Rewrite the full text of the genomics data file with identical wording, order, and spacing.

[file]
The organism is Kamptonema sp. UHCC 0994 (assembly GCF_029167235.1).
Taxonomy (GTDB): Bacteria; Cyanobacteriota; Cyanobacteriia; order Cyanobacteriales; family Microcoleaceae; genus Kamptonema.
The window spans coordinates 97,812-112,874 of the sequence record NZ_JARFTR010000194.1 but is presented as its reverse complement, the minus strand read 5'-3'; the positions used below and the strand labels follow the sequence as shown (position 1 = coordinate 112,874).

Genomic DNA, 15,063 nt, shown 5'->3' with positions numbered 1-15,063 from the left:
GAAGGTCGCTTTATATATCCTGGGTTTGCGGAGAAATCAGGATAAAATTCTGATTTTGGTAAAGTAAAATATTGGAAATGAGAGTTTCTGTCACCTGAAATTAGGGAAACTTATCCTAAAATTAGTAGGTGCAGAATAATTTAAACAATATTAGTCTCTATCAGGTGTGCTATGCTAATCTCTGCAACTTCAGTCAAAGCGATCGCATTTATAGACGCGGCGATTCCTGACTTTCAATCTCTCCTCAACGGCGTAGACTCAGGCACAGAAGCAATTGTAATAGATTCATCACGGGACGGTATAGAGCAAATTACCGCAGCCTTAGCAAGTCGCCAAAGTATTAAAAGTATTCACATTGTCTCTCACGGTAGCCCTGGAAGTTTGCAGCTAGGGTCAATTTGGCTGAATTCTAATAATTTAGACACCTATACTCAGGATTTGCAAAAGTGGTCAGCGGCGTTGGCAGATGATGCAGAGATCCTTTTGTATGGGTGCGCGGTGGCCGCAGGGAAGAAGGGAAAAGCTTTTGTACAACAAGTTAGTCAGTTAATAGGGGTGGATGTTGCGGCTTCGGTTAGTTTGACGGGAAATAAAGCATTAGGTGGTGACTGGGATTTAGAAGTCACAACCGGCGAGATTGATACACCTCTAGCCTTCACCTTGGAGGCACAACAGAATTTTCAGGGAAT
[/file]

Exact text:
The organism is Kamptonema sp. UHCC 0994 (assembly GCF_029167235.1).
Taxonomy (GTDB): Bacteria; Cyanobacteriota; Cyanobacteriia; order Cyanobacteriales; family Microcoleaceae; genus Kamptonema.
The window spans coordinates 97,812-112,874 of the sequence record NZ_JARFTR010000194.1 but is presented as its reverse complement, the minus strand read 5'-3'; the positions used below and the strand labels follow the sequence as shown (position 1 = coordinate 112,874).

Genomic DNA, 15,063 nt, shown 5'->3' with positions numbered 1-15,063 from the left:
GAAGGTCGCTTTATATATCCTGGGTTTGCGGAGAAATCAGGATAAAATTCTGATTTTGGTAAAGTAAAATATTGGAAATGAGAGTTTCTGTCACCTGAAATTAGGGAAACTTATCCTAAAATTAGTAGGTGCAGAATAATTTAAACAATATTAGTCTCTATCAGGTGTGCTATGCTAATCTCTGCAACTTCAGTCAAAGCGATCGCATTTATAGACGCGGCGATTCCTGACTTTCAATCTCTCCTCAACGGCGTAGACTCAGGCACAGAAGCAATTGTAATAGATTCATCACGGGACGGTATAGAGCAAATTACCGCAGCCTTAGCAAGTCGCCAAAGTATTAAAAGTATTCACATTGTCTCTCACGGTAGCCCTGGAAGTTTGCAGCTAGGGTCAATTTGGCTGAATTCTAATAATTTAGACACCTATACTCAGGATTTGCAAAAGTGGTCAGCGGCGTTGGCAGATGATGCAGAGATCCTTTTGTATGGGTGCGCGGTGGCCGCAGGGAAGAAGGGAAAAGCTTTTGTACAACAAGTTAGTCAGTTAATAGGGGTGGATGTTGCGGCTTCGGTTAGTTTGACGGGAAATAAAGCATTAGGTGGTGACTGGGATTTAGAAGTCACAACCGGCGAGATTGATACACCTCTAGCCTTCACCTTGGAGGCACAACAGAATTTTCAGGGAAT